Coronavirus (COVID-19) Guidance
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Tips on Practice in Federal Court

  • Documents may be delayed in reaching the assigned district and/or magistrate judge if the judges' initials on the document are incorrect.  For a list of district and magistrate judge initials, see "Judges' Initials" which is located on the court's website.
  • Read and keep up with changes in the local rules as well as the judge's requirements. Both can be found on the court's website.
  • Come to court prepared, and do not send an uninformed associate to handle a proceeding.  Judges expect that lawyers appearing before them are prepared and know the case thoroughly.  A “simple motion to dismiss” may be converted to a motion for summary judgment at the hearing.  A “simple trial setting conference” may turn into a settlement conference.
  • Learn from your adversary.  If he or she does something that impresses you, adapt it for your own work, especially if the judge or jury seemed to like it.
  • Federal court is formal. Your formality shows the court, the jurors, the witnesses, and your client that you respect the seriousness of events.
  • Always stand up when you speak in court.  Most judges want you to go to the lectern except to make very brief statements, such as objections.
  • Address the judge only as “your honor” when addressing the judge in the courtroom. Refer to the judge as “the Court”,  “his honor,” or “her honor” if you need to refer to the judge while addressing a witness or the jury.
  • Stop speaking if the judge begins to speak.  The court reporter will take down what the judge is saying.  The judge will usually give you an opportunity to finish your thought.
  • Listen and respond to what the judge says or otherwise signals, as it may show that the judge needs evidence, argument, or explanation about a point that you thought was clear.  Pay attention to the courtroom deputy clerk, who also tries to give signals to assist counsel, such as directing counsel to go to the lectern or staying out of the well.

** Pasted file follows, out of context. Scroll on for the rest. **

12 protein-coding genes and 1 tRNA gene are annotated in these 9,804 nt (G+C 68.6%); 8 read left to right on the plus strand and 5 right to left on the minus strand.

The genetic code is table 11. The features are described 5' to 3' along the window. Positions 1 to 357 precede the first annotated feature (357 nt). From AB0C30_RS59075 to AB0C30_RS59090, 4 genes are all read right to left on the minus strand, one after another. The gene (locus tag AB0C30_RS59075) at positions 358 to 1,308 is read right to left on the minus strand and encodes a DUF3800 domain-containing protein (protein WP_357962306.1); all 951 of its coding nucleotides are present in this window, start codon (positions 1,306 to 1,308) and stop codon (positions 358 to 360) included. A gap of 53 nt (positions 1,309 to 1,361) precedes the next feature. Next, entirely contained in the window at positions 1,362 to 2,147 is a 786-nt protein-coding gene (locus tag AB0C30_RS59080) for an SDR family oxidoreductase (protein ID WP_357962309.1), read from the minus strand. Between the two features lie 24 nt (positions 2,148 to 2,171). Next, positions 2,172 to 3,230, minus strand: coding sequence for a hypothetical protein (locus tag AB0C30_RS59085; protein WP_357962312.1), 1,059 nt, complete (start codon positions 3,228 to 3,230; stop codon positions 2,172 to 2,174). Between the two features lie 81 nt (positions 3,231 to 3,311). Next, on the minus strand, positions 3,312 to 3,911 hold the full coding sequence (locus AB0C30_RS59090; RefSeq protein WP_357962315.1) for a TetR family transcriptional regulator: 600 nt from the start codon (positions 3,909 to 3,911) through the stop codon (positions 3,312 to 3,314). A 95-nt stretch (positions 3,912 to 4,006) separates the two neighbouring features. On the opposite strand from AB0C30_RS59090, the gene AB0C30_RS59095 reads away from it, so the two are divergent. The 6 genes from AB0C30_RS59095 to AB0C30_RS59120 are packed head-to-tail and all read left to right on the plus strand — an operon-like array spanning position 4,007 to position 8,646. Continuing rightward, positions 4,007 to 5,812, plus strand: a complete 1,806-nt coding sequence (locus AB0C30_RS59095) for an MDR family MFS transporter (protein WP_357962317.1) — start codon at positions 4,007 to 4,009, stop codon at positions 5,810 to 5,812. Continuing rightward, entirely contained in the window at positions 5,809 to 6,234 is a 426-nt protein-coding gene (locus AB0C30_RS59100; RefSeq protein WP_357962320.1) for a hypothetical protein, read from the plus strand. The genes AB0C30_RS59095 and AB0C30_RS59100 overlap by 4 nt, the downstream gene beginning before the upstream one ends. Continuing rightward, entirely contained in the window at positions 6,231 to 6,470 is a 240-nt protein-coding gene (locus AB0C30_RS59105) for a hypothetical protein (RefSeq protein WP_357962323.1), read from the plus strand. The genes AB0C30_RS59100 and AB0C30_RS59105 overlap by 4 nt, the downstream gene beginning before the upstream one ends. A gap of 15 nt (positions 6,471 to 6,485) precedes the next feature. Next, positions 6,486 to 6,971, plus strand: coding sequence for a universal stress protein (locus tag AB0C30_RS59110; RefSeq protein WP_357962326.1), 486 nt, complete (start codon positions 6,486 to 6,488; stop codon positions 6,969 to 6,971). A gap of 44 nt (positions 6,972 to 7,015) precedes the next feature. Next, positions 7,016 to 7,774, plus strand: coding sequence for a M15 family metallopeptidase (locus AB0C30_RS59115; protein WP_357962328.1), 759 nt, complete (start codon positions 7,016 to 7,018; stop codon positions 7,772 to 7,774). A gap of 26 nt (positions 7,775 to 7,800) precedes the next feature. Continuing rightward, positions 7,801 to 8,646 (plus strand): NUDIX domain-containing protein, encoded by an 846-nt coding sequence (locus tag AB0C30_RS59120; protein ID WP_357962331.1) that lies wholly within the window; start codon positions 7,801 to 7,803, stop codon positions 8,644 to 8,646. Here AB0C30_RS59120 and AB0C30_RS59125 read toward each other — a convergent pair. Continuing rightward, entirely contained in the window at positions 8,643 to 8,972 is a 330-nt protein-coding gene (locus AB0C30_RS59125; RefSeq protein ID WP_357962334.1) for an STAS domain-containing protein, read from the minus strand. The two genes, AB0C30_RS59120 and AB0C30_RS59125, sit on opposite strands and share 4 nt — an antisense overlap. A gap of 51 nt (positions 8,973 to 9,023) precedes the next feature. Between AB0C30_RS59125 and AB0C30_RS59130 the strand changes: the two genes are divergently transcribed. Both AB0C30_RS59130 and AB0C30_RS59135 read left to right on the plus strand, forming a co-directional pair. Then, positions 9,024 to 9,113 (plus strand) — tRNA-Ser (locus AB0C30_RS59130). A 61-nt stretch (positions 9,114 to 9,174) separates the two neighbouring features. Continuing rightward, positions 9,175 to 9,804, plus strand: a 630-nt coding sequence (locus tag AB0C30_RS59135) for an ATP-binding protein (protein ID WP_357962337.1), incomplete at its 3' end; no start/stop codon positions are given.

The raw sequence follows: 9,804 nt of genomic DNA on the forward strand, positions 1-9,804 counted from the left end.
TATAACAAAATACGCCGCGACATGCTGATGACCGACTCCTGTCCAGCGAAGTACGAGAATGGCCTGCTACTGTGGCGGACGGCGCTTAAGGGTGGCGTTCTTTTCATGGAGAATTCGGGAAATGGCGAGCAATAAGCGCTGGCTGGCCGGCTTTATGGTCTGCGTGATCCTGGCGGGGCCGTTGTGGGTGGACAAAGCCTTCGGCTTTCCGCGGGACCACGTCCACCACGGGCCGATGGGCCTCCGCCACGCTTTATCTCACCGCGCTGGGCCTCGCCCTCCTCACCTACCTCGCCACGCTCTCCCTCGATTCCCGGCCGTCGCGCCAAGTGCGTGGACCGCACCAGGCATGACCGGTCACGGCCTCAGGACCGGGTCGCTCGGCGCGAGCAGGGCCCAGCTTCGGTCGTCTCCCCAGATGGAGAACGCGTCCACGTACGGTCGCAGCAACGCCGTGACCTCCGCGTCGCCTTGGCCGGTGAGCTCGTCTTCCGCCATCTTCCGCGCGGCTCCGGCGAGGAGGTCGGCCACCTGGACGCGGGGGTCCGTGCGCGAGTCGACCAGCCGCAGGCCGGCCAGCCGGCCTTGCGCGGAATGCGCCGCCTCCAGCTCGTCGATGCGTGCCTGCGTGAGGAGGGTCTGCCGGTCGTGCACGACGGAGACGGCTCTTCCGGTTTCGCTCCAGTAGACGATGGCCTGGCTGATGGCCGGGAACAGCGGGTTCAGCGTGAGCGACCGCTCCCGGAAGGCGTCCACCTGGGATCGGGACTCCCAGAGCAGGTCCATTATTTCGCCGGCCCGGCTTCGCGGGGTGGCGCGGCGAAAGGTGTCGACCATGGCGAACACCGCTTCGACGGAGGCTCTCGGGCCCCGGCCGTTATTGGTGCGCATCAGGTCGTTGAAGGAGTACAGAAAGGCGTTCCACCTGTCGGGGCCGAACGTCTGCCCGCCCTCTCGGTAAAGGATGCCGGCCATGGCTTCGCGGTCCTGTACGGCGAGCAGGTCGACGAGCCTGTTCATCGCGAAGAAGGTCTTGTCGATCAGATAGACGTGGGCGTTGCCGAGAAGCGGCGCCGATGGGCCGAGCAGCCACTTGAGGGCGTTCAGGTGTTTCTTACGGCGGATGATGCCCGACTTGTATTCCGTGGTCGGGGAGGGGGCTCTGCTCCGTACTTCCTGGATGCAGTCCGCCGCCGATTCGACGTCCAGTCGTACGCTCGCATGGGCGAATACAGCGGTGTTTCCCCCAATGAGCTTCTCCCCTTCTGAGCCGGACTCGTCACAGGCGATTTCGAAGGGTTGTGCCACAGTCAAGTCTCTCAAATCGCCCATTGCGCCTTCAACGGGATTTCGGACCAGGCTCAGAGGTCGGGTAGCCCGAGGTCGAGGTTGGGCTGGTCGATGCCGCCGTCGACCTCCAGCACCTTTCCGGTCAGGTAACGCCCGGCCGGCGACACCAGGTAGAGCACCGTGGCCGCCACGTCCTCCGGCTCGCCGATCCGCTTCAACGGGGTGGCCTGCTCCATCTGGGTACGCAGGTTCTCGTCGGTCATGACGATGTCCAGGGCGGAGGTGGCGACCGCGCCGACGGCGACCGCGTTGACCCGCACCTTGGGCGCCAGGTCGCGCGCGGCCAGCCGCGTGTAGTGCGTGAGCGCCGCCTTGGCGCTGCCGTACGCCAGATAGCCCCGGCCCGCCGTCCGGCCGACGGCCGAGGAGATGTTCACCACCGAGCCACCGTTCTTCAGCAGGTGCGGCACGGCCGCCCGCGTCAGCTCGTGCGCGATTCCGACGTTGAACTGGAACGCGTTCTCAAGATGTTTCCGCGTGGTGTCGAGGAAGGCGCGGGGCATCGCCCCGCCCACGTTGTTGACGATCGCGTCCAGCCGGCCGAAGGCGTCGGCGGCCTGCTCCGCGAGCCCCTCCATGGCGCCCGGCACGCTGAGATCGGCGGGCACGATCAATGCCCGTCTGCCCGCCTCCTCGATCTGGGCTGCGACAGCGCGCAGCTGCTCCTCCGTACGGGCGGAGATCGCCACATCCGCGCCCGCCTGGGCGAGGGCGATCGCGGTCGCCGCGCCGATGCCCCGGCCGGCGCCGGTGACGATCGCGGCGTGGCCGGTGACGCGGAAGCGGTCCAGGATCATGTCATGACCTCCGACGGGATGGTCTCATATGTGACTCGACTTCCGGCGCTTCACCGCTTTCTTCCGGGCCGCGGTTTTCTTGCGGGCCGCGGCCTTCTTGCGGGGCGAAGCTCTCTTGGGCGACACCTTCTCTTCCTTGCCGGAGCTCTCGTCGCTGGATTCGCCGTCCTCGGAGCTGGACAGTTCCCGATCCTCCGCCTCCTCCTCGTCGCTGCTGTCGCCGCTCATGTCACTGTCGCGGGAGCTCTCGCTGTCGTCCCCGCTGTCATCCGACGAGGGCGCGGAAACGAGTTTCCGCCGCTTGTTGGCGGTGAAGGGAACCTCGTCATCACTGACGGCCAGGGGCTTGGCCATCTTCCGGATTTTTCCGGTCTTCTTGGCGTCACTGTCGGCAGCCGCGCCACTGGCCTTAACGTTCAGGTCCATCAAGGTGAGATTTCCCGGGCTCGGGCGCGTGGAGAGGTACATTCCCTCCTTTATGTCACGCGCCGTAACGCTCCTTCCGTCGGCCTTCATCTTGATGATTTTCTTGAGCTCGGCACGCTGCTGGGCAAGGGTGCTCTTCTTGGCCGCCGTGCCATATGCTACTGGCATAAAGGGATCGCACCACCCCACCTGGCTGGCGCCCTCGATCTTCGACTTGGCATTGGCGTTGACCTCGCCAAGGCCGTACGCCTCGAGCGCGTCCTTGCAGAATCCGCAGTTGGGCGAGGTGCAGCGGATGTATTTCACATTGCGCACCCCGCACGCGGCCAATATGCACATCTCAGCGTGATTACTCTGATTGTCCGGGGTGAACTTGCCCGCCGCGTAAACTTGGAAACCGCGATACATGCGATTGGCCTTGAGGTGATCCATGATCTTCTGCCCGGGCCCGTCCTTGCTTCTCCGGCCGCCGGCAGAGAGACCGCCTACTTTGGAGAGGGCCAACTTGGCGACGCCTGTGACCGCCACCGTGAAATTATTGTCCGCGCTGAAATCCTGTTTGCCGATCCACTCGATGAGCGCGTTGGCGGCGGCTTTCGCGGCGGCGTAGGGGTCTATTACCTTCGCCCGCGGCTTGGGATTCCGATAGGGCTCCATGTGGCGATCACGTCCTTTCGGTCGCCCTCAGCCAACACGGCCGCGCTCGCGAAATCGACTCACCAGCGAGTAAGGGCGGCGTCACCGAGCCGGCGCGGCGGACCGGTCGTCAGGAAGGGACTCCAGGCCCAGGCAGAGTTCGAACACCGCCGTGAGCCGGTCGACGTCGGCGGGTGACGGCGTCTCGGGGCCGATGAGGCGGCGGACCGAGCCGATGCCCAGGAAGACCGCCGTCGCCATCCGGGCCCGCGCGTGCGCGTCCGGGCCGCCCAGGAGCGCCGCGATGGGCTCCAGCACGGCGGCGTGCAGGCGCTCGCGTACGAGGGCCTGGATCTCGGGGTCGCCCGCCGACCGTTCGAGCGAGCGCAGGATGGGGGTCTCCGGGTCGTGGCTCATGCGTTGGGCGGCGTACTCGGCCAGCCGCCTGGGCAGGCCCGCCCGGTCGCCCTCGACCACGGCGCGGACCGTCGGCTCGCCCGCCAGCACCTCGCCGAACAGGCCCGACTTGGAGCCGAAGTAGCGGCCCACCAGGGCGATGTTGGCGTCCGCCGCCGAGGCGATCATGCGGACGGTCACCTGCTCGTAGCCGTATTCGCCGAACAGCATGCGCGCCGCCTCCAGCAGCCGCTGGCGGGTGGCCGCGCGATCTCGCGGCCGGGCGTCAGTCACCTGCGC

• Talk in plain language.  Avoid cliches such as “For the record, your honor...”
  • Never evade a judge’s question.  Answer the question, then explain -- not the reverse.
  • Never interrupt the judge.
  • Ask permission before entering the well area of the courtroom.
  • Never speak directly to your opponent unless you first get the court’s permission to confer, and then confer quietly.  Confer quietly with witnesses before you put them on the stand. When you speak aloud, it should only be to address the judge, to question witnesses on the stand, or to address jurors in voir dire, opening statement or closing argument.
  • Documents submitted to the court should be proofread by the signator for spelling errors, for formal compliance with the rules, and for case citation accuracy. Each judge receives stacks of papers to read every day. The party that is clear, direct and concise is the one that may frame the issues in the judge's mind.
  • Never resort to snide remarks or name-calling about the opposing counsel or his client, orally or in writing.  If the circumstances are such that you must make personal remarks about an opposing counsel, speak very objectively, describing factually what he or she did.
  • Inquiries that cannot be resolved by reviewing the local rules can be made to the courtroom deputy clerk assigned to the judge.  Do not call chambers unless requested or authorized by the court to do so, as it can be construed as an ex parte communication.